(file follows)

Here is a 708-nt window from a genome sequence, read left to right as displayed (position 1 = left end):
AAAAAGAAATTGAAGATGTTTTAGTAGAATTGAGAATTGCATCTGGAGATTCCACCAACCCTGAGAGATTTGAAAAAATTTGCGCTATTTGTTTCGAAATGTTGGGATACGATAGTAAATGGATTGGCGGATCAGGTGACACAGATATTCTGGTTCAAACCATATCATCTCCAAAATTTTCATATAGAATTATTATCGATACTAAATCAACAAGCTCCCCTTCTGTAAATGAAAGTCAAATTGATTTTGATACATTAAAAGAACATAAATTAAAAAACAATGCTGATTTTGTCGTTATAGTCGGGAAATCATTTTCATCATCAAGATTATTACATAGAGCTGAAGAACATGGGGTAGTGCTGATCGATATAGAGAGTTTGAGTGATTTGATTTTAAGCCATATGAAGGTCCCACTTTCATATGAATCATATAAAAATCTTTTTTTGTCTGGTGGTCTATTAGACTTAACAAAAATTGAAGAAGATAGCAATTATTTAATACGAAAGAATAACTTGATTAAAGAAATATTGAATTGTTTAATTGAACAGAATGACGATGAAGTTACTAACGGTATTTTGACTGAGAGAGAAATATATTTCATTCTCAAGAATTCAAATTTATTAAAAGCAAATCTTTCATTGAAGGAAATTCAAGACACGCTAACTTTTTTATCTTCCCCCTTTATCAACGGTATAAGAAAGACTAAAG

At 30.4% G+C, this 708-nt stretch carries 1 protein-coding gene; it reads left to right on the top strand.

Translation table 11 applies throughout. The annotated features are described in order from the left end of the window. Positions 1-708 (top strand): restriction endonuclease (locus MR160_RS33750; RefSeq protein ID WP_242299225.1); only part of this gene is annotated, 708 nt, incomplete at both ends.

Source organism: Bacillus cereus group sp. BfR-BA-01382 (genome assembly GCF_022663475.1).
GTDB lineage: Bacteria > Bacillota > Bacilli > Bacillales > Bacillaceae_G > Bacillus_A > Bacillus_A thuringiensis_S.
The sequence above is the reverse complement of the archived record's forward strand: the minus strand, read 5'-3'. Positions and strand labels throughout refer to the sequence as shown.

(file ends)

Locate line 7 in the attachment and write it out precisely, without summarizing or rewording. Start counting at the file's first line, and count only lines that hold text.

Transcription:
The sequence above is the reverse complement of the archived record's forward strand: the minus strand, read 5'-3'. Positions and strand labels throughout refer to the sequence as shown.